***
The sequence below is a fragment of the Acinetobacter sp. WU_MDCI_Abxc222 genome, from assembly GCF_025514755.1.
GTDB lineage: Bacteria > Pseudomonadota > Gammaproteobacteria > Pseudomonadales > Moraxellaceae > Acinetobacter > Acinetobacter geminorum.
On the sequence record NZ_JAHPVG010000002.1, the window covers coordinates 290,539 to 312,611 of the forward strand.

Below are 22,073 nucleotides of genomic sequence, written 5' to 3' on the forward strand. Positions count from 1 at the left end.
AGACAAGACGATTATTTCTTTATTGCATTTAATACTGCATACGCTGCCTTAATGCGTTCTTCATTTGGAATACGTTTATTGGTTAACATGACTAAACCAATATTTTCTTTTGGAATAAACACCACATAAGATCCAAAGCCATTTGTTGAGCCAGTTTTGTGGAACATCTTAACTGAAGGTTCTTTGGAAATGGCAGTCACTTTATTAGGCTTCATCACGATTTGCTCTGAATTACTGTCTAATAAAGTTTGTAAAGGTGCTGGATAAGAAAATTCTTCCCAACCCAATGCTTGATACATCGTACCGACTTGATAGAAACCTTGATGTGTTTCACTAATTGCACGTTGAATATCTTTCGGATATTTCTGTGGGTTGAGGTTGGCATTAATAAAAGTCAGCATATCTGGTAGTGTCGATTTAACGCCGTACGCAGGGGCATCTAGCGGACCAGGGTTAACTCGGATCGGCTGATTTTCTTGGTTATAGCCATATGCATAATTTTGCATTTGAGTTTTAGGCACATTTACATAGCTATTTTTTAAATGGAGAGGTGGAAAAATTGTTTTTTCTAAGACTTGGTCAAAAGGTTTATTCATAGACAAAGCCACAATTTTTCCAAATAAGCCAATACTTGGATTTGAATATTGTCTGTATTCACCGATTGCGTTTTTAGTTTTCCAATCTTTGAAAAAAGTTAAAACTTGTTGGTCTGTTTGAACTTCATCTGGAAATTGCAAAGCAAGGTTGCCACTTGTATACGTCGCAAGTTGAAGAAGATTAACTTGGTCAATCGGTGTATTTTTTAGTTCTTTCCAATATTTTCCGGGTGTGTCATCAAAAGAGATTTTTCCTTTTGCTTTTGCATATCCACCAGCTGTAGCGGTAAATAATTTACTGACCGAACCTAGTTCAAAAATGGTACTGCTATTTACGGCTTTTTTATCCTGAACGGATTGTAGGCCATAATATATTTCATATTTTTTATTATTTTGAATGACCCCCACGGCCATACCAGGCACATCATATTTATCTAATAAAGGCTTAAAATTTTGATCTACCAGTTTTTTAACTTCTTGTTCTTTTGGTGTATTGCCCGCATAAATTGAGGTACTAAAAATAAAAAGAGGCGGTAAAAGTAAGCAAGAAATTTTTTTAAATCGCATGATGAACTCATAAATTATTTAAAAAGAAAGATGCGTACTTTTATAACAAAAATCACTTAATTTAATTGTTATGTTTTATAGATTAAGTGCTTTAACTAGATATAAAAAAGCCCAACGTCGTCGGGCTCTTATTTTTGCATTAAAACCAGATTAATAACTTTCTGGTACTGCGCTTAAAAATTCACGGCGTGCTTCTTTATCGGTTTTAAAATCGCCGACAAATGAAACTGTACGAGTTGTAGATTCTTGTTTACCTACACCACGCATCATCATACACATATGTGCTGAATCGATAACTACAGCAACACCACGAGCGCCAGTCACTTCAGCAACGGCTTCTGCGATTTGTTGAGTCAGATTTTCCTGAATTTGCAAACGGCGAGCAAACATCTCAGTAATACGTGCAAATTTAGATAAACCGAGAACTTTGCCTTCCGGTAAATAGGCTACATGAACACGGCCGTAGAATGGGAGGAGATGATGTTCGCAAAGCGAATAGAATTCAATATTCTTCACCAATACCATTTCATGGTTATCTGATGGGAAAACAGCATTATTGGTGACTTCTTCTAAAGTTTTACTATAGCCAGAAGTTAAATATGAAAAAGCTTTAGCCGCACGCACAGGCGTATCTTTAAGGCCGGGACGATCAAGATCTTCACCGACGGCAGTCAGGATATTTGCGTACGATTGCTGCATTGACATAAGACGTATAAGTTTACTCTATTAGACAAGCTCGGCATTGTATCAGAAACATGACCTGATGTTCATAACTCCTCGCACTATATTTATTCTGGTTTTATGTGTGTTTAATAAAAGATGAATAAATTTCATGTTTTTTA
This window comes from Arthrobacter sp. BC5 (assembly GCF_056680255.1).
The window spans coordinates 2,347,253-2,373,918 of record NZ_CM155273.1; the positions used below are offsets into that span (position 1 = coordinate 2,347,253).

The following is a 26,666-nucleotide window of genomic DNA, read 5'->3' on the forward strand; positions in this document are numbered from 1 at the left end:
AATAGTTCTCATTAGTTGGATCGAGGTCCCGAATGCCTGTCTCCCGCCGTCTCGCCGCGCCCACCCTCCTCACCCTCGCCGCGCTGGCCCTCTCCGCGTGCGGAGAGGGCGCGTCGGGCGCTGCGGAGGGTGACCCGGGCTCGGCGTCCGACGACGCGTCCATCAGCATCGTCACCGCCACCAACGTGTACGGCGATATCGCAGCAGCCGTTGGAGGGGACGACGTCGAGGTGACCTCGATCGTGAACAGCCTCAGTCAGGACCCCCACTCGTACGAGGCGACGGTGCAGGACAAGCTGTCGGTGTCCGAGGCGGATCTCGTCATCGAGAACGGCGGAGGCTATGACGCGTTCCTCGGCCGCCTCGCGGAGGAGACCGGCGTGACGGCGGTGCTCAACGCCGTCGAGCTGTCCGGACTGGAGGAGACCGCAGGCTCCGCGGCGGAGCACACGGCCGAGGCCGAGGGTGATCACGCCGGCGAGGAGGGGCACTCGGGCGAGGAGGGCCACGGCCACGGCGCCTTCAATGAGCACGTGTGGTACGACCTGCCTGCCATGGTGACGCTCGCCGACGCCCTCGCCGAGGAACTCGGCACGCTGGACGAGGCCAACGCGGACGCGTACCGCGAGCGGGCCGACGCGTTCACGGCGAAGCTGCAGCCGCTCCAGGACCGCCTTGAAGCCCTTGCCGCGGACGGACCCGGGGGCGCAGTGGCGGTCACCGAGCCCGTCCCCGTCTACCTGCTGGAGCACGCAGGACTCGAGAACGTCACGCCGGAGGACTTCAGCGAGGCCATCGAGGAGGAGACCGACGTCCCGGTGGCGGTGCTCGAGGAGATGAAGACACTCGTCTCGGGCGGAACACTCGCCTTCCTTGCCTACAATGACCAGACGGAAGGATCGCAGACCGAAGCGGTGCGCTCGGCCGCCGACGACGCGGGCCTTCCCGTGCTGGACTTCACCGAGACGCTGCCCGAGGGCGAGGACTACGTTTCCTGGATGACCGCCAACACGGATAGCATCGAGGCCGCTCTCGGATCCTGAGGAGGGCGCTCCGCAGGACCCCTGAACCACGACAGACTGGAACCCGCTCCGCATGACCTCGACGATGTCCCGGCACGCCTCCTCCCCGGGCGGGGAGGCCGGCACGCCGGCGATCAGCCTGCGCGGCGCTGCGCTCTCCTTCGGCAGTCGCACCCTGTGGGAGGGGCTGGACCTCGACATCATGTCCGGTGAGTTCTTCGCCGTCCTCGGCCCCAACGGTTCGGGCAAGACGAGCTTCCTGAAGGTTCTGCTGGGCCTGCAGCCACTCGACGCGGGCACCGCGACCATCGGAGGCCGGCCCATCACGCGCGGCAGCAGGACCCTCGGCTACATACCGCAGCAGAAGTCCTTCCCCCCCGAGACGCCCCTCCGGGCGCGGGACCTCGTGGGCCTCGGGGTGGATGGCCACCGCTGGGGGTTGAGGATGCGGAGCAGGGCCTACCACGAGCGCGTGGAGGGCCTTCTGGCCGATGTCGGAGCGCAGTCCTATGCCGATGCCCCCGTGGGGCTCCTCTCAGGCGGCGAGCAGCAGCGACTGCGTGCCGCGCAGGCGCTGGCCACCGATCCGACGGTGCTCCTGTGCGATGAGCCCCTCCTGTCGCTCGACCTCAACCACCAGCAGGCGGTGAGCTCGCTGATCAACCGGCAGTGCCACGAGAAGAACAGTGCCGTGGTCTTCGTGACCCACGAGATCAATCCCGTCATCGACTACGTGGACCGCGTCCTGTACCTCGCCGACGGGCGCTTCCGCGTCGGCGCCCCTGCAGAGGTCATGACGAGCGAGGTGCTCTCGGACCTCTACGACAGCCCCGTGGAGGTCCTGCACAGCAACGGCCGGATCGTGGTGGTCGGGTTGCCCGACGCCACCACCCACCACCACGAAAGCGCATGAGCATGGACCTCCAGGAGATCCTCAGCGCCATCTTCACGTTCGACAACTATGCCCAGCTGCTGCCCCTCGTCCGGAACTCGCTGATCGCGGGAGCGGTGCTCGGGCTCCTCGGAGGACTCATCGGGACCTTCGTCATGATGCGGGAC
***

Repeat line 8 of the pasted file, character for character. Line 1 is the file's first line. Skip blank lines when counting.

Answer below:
The following is a 26,666-nucleotide window of genomic DNA, read 5'->3' on the forward strand; positions in this document are numbered from 1 at the left end: